If you think Google is infallible–and frankly, very often they seem to be–take a moment to consider the hemorrhaging going on at one of its most high-profile investments, YouTube. Farhad Manjoo writes in Slate that analysts at Credit Suisse estimate that YouTube will lose $470 million this year. This would be considered a horrific number even in the newspaper business. (Still chump change if you’re running a car company or a bank, of course.) What’s more, monetizing some of the most popular content on YouTube is problematic, because a significant amount of it is pirated. And the creators of the content–often TV networks–are unlikely to agree that YouTube deserves advertising revenue generated by their content. Can’t say that I blame them.
The only good news for Google is that they’re sitting on a pile of hundred-dollar bills roughly the size of the Great Pyramid at Giza, which means they will have more time to work on a solution that most other companies would. That being said, Google is caught in a trap of their own devising, and a lot of very smart people don’t see a good way out of it. If they can’t stop the bleeding, Larry and Sergey may even have to downgrade to a 767 and/or cut back on the Alaskan king crab legs in the employee cafeteria. And a pity that would be.
Vic Gundotra, VP of Engineering for Google’s mobile and developer products, makes a simple but compelling case for the direction that mobile phones and data plans pretty much have to go in the immediate future. And if anything, the current economic climate will accelerate the stampede towards mobile devices. In Gundotra’s own words: “Worldwide phone penetration continues to climb at a break-neck pace, with over 4 billion mobile subscribers at last count. (In comparison, the PC industry is forecasted to see its sharpest unit decline in history.”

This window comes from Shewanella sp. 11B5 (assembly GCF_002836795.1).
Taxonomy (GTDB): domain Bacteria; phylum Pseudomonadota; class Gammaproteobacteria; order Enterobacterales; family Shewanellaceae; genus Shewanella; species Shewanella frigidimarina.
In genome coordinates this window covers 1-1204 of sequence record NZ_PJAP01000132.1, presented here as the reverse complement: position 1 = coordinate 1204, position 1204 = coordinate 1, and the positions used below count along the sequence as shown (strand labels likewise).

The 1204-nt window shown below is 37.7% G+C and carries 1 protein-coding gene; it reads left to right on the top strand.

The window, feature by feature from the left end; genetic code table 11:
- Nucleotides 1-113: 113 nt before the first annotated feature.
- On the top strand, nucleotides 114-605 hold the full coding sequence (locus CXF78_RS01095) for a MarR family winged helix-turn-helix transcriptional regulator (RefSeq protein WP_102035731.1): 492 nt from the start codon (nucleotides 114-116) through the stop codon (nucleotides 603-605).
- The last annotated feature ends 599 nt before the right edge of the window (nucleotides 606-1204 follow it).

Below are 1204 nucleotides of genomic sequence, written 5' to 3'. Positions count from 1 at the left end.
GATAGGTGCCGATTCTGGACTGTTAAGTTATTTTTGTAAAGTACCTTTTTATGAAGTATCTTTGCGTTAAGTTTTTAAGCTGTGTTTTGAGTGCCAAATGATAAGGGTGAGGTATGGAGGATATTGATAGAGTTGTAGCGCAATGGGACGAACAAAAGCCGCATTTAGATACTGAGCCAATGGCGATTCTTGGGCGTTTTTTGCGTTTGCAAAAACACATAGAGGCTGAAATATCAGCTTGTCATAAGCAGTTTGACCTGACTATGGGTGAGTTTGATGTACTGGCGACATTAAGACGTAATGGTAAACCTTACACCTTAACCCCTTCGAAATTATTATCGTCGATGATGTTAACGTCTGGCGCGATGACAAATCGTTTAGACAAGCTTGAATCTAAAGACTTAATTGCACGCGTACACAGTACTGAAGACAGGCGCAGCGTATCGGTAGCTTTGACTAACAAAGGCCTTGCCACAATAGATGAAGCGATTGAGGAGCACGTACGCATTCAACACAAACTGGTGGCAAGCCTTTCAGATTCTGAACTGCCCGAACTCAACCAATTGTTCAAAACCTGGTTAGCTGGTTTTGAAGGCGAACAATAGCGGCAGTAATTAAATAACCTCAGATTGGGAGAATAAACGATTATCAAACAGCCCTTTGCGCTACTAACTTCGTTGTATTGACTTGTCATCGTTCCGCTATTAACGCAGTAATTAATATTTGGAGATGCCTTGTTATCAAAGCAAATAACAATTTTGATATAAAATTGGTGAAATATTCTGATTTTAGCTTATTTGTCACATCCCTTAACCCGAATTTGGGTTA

As data plans get simpler, web browsers get better and devices get smarter, mobile data use will continue to skyrocket. This is great news, especially here in the United States, the carrier networks have a history of pursuing breathtakingly stupid policies that seem to be designed to thwart the use of their own products (e.g. pay-as-you-go data plans). Finally, they’re wising up. How long will it be before we see a phone serving as the main computing device of the employees of a major company? I put it at 2 and a half years.
Some believe Twitter could find its business niche in the area of real-time search, something Google and its army of algorithms still don’t do particularly well. The only barrier between something happening on one side of the world and your knowing about it on the other is the time it takes to type 140 characters. See the full story from Technology Review here.
While I see the appeal of real-time search, the real need in the marketplace is for authoritative search. In other words, right now no one is really in the business of providing search results based on the integrity of the information returned. The interactive space is the greatest propagator of hoaxes, urban legends, rumor, innuendo, slipshod reporting and outright lies in the history of civilization. This has harmed countless people, causes and brands. Mark Twain said, “a lie can travel halfway around the world while the truth is still putting on its shoes.” Now technology has made lies faster still.
Is a move towards real-time search a good thing, or have we simply made it easier for the truth to be trampled by a stampede of tweets?